July 22, 2008
On the ground floor, the mood is more boisterous in the café, cybercafé (free internet) and bookshop.
The museum centerpiece is a Domesday Book original, which recorded all of William the Conqueror’s English holdings in 1086. But I enjoyed getting the scoop on British spies using personnel files kept secret until the 2000 Freedom of Information Act forced them into public domain.
As you first enter the museum, you are faced with the story of Pearl Cornioley, who parachuted into Nazi-occupied France and eventully rose to command 3,000 underground fighters. When recommended for a military MBE, she instead was offered the civil version because she was a woman. Pearl declined, citing she had done nothing remotely "civil."
This photo (from the website) of the Archives, shows no exterior changes since the facilities were built in 1977.
July 19, 2008
Datchet: Picturesque Bridge and Elegant Hats for Hire
Longboats and Pets
Maidenhead: Brunel Brick Bridge and Almshouse
Cookham-on-Thames: Holy Trinity Church
July 13, 2008
Kew “Short Lots” is the first allotment site in London to be opened to the public by NGS and I do not want to be the reason the public is not invited back next year.
One man picking gooseberries (for “jam, pie, and crumble”) tells me a “full plot” should be sufficient to grow enough fruit and vegetables to feed a family. I doubt this until I chat with a woman planting shallots in a half-plot overflowing with asparagus, apples, chilies, victory plums, figs, squash, beans, and berries.
According to notes published by the Short Lots Users Group (SLUG), Short Lots covers “one acre, one rood and 28 perches”. Short Lots history parallels the history of many allotments in England. It was common land for over 200 years until it was “enclosed” in 1824 and given as private property to King George IV.
Over 70 people have Short Lots applications on file and each expects to wait at least seven years for an allotment. Annual rent for a half-plot (5 rods or 2700 square feet) is £34 and full-plot (10 rods) is £68. If you are slow to pay your rent or do not cultivate your land for three months, you get a “letter”. Current allotment holders live in fear of losing their land to waitlisted applicants unless they conform to strict SLUG standards.
NGS organized the afternoon opening of Short Lots and has an interesting history of its own. At a time when visiting gardens was reserved for the privileged, NGS asked individuals to open their private gardens to the public for a small fee and donate the proceeds to the Queen’s Nursing Institute. Since its founding in 1927, NGS raised over £40 million to support training and pensions for nurses as well as cancer and gardening charities. Because of NGS (www.ngs.org.uk), we can now visit over 3600 gardens across England and Wales.
July 11, 2008
Maisie Brown wrote “Barnes and Mortlake Past with East Sheen”, one of a series published by Historical Publications Ltd. I attended her talk at Sheen Library because Mortlake includes the part of Kew in which I live. In addition, my Travel Writers Boot Camp assignment was “Historical research on a neighbourhood, tradition, or attraction.” I arrived early to ask Maisie “What attraction would pull an American tourist out of central London to visit Barnes or Mortlake?” Imagine my disappointment when this woman, who has devoted much of her life to researching this area, thought a moment and replied “Hampton Court.”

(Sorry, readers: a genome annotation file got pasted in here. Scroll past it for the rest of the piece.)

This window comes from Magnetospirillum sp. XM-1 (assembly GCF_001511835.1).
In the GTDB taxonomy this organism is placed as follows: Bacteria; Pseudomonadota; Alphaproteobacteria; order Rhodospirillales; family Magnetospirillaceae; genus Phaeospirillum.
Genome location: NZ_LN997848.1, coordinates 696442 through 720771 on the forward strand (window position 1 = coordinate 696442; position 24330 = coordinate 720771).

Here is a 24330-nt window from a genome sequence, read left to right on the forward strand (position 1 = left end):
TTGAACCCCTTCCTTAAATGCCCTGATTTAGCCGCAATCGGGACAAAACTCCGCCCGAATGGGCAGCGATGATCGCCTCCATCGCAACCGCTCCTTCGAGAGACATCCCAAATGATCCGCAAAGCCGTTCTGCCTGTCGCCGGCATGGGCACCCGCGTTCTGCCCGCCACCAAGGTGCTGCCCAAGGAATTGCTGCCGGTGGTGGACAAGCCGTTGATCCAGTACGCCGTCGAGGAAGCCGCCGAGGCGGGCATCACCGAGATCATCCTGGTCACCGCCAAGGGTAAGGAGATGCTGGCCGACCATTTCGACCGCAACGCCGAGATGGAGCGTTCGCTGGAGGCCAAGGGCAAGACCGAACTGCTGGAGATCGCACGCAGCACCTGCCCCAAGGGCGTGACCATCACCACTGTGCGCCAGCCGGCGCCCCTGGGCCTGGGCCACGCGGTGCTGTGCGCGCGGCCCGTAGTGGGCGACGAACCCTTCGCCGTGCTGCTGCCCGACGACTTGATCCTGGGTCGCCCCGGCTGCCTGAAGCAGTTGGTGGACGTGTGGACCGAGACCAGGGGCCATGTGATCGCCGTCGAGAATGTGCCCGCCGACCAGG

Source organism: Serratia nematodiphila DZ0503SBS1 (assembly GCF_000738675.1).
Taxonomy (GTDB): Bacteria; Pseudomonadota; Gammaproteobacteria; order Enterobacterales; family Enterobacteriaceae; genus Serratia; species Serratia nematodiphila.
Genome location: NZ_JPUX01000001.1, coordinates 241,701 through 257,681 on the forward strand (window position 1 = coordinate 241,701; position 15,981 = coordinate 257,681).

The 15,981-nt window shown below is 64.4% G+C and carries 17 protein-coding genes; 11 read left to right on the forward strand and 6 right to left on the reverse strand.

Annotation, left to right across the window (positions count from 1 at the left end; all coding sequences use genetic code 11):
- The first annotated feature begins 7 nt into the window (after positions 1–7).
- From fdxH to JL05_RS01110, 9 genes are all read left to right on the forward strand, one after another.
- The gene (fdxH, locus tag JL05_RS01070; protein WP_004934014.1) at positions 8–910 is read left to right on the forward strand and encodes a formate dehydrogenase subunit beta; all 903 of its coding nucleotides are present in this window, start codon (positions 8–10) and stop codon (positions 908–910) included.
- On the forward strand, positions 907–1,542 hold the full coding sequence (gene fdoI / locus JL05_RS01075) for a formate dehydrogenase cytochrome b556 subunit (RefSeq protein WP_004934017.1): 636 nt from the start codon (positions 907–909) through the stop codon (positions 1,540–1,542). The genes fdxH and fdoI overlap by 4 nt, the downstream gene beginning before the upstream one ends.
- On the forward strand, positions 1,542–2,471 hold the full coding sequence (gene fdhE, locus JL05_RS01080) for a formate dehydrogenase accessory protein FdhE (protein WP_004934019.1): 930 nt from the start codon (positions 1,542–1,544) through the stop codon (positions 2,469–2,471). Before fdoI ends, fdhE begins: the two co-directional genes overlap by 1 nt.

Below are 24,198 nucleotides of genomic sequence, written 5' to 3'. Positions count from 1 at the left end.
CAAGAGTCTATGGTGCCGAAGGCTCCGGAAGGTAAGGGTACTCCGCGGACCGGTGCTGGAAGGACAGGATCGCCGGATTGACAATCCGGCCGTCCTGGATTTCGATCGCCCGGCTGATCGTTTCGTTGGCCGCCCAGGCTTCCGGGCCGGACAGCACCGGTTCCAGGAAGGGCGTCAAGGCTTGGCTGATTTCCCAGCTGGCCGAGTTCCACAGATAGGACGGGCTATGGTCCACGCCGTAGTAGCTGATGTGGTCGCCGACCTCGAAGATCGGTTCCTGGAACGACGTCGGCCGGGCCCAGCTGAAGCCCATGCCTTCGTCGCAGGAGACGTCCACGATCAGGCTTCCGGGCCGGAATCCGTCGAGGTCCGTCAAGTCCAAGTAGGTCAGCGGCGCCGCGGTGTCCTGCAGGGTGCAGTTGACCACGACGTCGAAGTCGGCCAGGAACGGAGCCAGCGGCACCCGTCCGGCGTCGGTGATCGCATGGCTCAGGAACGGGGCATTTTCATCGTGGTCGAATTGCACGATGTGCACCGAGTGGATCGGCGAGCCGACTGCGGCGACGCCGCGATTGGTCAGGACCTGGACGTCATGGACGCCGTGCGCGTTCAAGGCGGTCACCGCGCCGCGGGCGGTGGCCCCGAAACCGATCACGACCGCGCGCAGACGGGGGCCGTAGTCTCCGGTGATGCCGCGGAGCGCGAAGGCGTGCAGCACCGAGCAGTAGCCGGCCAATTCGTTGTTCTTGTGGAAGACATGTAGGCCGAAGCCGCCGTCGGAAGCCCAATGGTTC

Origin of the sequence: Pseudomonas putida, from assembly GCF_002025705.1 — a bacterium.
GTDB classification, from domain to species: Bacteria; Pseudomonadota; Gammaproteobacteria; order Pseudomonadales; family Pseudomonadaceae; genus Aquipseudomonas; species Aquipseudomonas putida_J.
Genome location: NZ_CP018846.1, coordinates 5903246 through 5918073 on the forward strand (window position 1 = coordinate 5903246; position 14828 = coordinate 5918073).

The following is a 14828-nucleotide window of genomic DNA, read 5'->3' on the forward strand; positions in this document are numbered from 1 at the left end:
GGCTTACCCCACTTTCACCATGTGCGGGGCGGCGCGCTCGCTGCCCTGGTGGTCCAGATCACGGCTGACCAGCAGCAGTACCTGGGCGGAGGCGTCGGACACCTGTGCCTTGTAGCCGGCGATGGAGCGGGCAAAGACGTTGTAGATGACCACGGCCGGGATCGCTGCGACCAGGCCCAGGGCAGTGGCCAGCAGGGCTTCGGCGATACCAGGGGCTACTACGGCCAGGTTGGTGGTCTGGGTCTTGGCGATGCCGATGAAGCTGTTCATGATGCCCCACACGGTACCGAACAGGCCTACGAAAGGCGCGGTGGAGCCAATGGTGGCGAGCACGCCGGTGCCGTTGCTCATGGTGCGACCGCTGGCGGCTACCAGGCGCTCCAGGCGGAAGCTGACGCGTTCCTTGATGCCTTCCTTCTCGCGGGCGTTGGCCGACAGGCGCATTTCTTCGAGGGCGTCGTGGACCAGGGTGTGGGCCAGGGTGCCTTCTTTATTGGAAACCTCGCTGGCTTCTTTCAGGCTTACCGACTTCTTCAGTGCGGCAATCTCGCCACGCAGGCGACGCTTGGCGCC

Maisie did tell us a humorous story from Victorian times. Kew market gardeners grew vegetables destined for Covent Garden. When the Hammersmith Bridge was built in the early 1800s, there were always traffic jams and the trip across the Thames could take hours. Fortunately for the drivers, their horses knew the route. The drivers would load up their carts with vegetables, point their horses toward the bridge, and promptly fall asleep. The horses would navigate their way until they reached Hyde Park Corner where they stopped – hay for the horses, coffee for the drivers.
July 09, 2008
Clutching our waterlogged Summer Swing tickets to “Stars of the Commitments” (1991 BAFTA winner) fronted by “Sounds of the Blues Brothers”, Kris and I trudged through the downpour to Kew Gardens. We were sure the show would be cancelled or we would be the only two in the audience.
We could not have been more mistaken. Attendance estimates ranged from 2500 (entrance guard) to 4000 (Become a Friend of Kew staff), but there were thousands dancing in the rain in front of the stage. One of the singers joked, “If it is any consolation, there is a small leak in the roof over the stage and we are getting a bit soaked, too.”
We sought refuge under the neck-and-shoulder massage tent, the South African wine tasting tent, the Kew Beer sampling tent and we even bought an annual Kew Gardens membership for Kris’ mom under the “Become a Friend of Kew” tent. After gorging myself with free samples of carrot cake and listening to most of the songs, we departed. I missed “Mustang Sally” and the fireworks, still admiring the many whose spirits would not be dampened by a bit of rain.